pertaining to Gordius, ancient king of Phrygia, who tied a knot (the Gordian knot) that, according to prophecy, was to be undone only by the person who was to rule Asia, and that was cut, rather than untied, by Alexander the Great.
resembling the Gordian knot in intricacy.
cut the Gordian knot, to act quickly and decisively in a difficult situation; solve a problem boldly.
1560s, tied by Gordius, king of Phrygia in Asia Minor, who predicted the one to loosen it would rule Asia. Instead, Alexander the Great cut the Gordian knot with his sword; hence the extended sense (1570s in English) "solve a difficult problem in a quick, dramatic way."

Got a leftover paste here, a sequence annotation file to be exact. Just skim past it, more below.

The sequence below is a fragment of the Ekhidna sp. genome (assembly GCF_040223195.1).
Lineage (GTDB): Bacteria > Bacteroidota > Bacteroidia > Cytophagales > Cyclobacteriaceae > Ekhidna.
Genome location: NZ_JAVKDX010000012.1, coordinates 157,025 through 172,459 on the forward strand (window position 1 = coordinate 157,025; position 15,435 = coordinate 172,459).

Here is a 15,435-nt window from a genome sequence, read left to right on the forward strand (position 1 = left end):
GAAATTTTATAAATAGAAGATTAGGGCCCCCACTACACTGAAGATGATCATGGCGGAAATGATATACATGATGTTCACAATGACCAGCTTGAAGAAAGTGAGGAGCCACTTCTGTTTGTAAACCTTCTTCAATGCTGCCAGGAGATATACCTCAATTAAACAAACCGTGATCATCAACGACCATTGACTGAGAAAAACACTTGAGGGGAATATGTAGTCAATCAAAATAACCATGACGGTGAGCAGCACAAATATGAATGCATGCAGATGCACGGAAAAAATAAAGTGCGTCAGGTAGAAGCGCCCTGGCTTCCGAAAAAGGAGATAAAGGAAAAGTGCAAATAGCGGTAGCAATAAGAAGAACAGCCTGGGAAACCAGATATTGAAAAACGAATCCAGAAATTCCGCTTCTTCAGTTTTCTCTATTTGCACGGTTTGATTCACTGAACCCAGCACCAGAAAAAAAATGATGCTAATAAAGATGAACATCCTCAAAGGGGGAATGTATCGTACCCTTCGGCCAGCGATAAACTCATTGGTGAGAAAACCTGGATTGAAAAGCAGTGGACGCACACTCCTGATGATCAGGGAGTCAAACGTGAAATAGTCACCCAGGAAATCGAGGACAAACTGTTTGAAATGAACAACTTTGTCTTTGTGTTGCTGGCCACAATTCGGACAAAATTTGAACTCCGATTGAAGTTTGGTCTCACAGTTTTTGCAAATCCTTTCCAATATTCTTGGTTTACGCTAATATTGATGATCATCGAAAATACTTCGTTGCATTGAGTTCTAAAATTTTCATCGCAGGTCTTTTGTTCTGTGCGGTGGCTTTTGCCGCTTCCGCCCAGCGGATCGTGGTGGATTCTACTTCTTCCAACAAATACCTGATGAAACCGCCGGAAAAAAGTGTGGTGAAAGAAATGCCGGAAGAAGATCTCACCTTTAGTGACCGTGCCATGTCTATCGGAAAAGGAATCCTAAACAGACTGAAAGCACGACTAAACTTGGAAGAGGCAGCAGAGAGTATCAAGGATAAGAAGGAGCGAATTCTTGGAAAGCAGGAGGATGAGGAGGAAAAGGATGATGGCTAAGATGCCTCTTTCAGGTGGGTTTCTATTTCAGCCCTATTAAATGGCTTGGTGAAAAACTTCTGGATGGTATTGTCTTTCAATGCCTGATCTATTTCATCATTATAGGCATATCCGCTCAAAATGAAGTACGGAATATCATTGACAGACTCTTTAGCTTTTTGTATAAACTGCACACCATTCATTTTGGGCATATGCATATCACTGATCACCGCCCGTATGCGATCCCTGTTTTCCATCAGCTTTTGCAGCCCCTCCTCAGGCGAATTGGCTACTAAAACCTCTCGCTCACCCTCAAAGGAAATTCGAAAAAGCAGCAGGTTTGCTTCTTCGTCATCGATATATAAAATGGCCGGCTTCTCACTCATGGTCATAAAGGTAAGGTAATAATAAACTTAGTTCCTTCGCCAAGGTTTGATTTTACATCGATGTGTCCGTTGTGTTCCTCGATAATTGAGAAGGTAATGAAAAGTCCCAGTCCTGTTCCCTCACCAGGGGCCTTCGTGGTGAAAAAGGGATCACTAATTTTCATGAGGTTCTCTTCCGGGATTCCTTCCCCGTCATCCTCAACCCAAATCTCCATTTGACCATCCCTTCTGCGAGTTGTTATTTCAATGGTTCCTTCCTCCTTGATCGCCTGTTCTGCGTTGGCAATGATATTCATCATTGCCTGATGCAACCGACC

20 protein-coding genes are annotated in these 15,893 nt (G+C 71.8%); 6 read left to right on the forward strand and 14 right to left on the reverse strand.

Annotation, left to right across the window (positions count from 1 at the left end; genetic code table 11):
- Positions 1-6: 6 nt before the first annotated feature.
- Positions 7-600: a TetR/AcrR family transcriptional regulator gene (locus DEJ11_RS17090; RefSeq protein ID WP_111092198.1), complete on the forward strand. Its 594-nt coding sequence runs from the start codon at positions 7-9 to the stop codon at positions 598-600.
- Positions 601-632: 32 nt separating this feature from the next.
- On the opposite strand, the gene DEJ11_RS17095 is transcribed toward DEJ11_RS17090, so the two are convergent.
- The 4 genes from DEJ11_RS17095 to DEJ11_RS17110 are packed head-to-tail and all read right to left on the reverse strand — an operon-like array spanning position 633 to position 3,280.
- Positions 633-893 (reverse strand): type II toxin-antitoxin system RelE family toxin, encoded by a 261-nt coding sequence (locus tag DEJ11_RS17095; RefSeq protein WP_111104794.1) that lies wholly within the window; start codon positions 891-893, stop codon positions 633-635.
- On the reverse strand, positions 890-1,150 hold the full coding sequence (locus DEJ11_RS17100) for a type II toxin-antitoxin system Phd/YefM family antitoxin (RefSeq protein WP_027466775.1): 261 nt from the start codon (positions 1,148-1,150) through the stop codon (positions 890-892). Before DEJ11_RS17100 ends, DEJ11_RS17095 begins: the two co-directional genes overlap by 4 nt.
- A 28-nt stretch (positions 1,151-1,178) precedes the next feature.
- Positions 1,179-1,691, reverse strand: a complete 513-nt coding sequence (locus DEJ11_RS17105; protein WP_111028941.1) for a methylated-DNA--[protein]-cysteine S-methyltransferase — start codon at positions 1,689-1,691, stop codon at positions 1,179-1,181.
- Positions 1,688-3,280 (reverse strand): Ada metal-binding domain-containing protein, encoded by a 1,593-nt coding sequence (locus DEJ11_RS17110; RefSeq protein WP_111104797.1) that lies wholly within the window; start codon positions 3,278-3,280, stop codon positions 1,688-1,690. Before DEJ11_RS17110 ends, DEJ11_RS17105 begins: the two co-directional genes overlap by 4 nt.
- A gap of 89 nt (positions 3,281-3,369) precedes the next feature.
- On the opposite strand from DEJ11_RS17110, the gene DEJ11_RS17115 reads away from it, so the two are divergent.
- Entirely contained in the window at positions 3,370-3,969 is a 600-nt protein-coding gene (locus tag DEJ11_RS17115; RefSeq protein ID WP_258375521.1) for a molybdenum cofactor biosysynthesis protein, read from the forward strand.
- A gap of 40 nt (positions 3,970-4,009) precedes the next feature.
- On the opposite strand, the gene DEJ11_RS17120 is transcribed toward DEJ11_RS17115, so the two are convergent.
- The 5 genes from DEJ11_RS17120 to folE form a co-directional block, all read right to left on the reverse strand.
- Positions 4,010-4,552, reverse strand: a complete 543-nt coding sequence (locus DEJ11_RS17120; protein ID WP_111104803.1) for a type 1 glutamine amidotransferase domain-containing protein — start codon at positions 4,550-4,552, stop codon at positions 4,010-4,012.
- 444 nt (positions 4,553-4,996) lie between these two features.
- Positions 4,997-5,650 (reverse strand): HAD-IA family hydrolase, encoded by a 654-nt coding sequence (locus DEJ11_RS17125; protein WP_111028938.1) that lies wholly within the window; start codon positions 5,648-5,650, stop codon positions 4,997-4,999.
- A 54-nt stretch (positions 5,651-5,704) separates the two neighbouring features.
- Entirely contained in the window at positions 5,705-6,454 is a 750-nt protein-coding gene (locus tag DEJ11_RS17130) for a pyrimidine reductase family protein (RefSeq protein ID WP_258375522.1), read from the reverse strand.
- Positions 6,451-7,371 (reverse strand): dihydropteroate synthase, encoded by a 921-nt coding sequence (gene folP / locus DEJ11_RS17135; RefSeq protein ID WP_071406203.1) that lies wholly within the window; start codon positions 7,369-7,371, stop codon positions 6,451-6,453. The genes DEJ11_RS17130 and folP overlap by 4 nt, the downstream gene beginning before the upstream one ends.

A complex knot tied by a Greek king. According to legend, whoever loosed it would rule all Asia. Alexander the Great, according to some accounts, undid the Gordian knot by cutting through it with his sword.
By extension, to “cut the Gordian knot” is to solve quickly any very complex problem or to get to the heart of a problem.